Character Analysis – Coral from Away

January 11, 2017 General Studies

The character that is seen to undergo the most profound change within the text ???Away??™ , by Michael Gow, is Coral. Gow has articulated that through acceptance and a positive outlook, change has a more advantageous effect on the individual witnessing it. Also, that change can occur through a gradual progression. He has successfully communicated this by using the change Coral experiences as a metaphor to illustrate his assumption.

We are introduced to Coral to be in an emotionally fragile condition, grieving the death of her son. She is seen to have alienated herself from society, and has a strained relationship with her husband Roy, unable to conform to his expectations. Coral??™s psychological state is clearly depicted in the soliloquy Gow has utilised in Act One ??“ Scene Three. Through her speech we understand that she is in an unstable state, as suggested at the beginning of the soliloquy, where she states, ???When that woman woke up and saw that donkey at her feet I thought my heart would break.??? This line generally depicts her detachment and alienation from society, through the inconceivable language used.

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Through the progression of the holiday, Gow has communicated the sequencing of Coral??™s catharsis. In reference to the holiday, Coral states, ???We need a break. We need a change??? (Act Two ??“ Scene Four). Gow has applied short and direct sentences to correspond Coral??™s obstinacy and determination towards change. The repetition of ???we need a??¦??™ reflects how Coral has prioritised change, and her views of change being a necessity. These techniques effectively suggest Coral??™s acceptance towards change. Coral conjuncts the connotation of the holiday with positive implications, evident through her statement; ???We??™ll have a wonderful, wonderful time??™ (Act Two ??“ Scene Four). Repetition is prevalent once again in this excerpt, and has been used by Gow to portray her positive attitude in regards to the opportunity to change.

The change in Coral is apparent in Act Four ??“ Scene Three, through the metaphorical meaning derived in the play that Coral and Tom perform in, called ???The Stranger on the Shore??™. Coral turns into a mermaid, from the previous state of a human being in her attempt to follow and pursue her loved one. This is symbolic of Coral??™s change after the death of her son, and her continuing attachment to him. The mermaid generally represents the element of fantasy, interpreted to be the alienation of Coral and her distance from reality. However, due to Tom??™s request, Coral was turned into mortal form, he states, ???You must return to your own world and your own people.??? In response, Coral tells him, ???I cannot walk, I am afraid???, suggesting her fear and hesitation towards the change. Tom then assists Coral in walking, in the American accent used throughout the play, she says, ???I??™m walking, I??™m walking???, then in her own voice, ???I??™m walking, I??™m walking, I??™m walking???. The transition from Coral speaking with an American accent, to her own voice, subtly presents and accentuates the change in her character. Gow has used the repetition of ???I??™m walking??? to enforce the change perceived in Coral.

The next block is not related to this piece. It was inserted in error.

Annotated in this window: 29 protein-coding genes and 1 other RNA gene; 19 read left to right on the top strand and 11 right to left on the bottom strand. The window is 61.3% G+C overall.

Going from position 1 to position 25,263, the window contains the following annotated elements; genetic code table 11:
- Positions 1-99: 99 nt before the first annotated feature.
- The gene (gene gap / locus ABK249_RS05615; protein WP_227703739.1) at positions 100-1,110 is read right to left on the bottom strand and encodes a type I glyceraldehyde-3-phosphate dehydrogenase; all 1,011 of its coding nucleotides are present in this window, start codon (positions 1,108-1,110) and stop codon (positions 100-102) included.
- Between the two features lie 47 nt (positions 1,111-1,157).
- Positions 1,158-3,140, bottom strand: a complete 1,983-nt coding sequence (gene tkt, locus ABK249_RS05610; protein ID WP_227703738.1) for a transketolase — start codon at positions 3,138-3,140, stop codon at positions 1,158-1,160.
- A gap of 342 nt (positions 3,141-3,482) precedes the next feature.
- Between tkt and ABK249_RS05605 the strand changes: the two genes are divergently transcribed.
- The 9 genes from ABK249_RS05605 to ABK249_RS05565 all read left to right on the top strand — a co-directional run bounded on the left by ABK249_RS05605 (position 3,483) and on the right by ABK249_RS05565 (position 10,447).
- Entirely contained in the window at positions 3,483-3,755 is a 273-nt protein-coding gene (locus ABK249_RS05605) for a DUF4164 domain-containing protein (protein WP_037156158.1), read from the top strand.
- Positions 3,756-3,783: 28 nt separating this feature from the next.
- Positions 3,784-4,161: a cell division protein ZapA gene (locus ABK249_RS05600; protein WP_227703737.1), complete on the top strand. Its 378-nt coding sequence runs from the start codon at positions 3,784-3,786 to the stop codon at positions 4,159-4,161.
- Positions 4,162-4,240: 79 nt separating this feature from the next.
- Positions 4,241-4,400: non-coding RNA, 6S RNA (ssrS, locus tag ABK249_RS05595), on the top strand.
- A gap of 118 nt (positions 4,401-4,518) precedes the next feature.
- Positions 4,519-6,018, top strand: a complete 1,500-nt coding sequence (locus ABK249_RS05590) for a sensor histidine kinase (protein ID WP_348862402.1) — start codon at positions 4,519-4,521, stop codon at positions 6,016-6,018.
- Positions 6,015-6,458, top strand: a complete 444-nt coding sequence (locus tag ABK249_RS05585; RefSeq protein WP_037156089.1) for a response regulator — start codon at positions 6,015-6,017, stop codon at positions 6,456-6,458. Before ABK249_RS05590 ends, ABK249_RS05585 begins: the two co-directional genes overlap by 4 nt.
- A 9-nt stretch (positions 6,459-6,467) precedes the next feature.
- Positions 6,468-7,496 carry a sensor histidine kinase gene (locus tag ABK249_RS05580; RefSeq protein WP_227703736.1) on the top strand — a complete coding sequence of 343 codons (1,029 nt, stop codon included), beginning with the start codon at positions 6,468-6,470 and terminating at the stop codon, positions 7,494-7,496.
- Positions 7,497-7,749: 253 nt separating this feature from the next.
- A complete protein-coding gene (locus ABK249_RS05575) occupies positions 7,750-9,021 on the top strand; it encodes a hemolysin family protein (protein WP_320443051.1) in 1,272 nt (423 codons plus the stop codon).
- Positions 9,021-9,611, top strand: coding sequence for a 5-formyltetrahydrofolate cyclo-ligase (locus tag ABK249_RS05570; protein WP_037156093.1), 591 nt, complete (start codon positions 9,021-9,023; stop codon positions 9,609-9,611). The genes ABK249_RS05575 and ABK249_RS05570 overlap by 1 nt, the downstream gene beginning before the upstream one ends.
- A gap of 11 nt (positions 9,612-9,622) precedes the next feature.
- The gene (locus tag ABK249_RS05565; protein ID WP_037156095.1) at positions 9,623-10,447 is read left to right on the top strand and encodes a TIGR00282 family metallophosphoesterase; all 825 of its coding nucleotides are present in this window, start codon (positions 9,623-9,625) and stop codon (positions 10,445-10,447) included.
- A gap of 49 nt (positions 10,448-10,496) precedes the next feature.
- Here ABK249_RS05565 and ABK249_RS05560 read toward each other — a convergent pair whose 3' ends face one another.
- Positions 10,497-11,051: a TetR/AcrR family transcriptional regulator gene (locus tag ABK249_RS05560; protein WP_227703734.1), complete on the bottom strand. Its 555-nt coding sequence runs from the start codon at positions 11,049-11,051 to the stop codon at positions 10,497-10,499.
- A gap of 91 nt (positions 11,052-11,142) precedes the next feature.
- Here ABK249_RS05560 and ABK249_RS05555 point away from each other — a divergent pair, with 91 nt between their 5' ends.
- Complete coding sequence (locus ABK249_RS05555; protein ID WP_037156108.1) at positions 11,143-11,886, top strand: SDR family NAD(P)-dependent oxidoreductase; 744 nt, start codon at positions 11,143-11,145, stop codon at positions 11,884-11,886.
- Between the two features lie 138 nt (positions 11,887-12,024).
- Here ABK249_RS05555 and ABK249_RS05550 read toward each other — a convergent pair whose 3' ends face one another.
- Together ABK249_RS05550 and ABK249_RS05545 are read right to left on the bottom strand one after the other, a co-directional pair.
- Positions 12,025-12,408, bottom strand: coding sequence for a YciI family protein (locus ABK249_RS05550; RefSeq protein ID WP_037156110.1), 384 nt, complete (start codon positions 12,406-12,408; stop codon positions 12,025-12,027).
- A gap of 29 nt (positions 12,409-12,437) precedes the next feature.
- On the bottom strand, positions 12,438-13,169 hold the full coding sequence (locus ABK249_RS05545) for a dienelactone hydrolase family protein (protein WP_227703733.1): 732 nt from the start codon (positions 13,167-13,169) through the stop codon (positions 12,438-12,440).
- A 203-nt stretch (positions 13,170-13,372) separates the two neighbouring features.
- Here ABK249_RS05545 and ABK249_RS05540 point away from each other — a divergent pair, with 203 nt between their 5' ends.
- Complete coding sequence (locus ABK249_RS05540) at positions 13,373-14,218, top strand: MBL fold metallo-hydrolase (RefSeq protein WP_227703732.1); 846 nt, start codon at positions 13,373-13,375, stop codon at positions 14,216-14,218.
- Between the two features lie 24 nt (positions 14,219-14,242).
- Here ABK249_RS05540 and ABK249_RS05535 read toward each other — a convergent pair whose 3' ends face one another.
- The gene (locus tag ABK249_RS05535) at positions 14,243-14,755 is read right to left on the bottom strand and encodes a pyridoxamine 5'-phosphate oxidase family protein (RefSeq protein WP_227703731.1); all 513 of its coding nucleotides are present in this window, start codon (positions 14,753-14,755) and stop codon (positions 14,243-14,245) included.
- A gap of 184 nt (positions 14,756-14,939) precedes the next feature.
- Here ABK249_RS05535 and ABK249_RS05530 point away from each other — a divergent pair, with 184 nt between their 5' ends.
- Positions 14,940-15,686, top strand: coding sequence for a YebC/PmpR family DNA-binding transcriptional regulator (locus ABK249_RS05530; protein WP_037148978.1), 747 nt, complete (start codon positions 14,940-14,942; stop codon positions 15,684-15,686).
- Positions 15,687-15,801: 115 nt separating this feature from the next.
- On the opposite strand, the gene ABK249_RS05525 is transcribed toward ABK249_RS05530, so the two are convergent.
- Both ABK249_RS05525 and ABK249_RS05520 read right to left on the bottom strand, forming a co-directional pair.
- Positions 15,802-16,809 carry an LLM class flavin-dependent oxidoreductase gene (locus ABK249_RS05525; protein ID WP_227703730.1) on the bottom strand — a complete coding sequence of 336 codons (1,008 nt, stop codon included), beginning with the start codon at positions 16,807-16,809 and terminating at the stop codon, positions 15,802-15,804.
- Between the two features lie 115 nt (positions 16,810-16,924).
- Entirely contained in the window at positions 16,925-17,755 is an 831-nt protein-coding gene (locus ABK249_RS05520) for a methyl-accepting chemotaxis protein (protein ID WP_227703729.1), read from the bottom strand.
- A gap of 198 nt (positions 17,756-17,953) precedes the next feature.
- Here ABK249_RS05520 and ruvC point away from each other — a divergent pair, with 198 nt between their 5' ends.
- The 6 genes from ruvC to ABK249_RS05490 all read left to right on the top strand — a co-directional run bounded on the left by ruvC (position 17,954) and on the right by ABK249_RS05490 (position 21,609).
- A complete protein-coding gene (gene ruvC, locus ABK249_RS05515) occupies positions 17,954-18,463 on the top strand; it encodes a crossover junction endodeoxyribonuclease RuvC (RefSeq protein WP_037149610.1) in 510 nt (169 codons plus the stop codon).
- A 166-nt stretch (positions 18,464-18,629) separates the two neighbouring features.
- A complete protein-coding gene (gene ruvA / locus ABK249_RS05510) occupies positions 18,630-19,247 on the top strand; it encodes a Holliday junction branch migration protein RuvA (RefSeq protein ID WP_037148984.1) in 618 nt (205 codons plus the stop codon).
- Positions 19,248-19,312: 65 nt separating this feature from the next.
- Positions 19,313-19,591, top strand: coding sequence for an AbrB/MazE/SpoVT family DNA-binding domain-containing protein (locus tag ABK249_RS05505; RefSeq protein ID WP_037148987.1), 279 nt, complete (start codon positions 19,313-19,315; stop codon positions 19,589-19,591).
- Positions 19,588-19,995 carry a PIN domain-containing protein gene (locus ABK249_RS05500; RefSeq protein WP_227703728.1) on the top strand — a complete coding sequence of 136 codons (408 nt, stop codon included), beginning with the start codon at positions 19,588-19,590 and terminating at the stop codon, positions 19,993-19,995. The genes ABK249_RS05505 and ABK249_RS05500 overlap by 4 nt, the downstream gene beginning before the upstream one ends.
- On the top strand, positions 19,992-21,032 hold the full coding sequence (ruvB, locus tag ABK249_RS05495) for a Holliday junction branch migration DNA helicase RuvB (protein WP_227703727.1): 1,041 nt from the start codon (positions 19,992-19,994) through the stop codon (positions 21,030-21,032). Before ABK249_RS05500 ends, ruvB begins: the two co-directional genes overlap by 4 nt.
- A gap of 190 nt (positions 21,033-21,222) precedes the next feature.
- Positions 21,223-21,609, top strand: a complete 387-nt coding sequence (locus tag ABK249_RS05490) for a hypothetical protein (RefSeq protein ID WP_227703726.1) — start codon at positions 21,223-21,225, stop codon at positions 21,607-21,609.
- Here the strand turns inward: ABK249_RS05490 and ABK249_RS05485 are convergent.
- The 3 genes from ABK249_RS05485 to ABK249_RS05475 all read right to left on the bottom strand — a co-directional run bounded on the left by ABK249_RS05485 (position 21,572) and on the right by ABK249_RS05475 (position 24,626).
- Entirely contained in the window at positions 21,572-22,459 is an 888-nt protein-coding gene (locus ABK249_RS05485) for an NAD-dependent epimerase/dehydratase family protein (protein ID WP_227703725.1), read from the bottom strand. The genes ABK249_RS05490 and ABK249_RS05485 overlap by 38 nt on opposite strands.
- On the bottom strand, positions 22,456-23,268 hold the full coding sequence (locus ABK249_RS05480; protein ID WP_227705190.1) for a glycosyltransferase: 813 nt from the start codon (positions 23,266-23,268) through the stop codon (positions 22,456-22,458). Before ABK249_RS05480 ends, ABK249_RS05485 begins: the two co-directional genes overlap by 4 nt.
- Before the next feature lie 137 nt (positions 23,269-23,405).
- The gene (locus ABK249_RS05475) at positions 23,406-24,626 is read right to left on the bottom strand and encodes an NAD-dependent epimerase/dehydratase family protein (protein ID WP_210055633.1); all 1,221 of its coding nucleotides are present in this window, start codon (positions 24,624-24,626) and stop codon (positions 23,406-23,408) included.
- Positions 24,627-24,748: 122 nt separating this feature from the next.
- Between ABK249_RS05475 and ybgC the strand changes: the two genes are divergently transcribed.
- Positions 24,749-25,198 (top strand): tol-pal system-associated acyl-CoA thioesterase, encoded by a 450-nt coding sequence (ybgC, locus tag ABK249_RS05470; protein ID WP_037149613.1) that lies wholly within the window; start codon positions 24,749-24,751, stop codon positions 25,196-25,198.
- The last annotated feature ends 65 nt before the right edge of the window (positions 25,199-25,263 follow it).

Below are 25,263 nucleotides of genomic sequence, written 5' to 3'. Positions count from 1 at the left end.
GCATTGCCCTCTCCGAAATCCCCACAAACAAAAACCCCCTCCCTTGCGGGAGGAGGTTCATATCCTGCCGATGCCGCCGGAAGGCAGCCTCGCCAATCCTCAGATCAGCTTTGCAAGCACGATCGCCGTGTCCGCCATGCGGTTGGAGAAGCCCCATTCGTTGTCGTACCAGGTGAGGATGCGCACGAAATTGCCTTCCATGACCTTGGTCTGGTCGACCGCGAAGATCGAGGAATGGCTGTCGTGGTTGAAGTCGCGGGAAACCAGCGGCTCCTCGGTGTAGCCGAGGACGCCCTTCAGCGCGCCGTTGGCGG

Reconciliation is prevalent in (Act Five ??“ Scene One) through the action of Coral offering Roy the seashells in a hat, symbolic of home and consolidation. By offering Roy the seashells, it can be understood that she is presenting him with her forgiveness and affection. It can be interpreted that by accepting Roy, she is accepting the change. Coral is distinguished to be no longer absorbed in her own grief, through the acceptance of her son??™s death, and has consequently become more observant towards her milieu.


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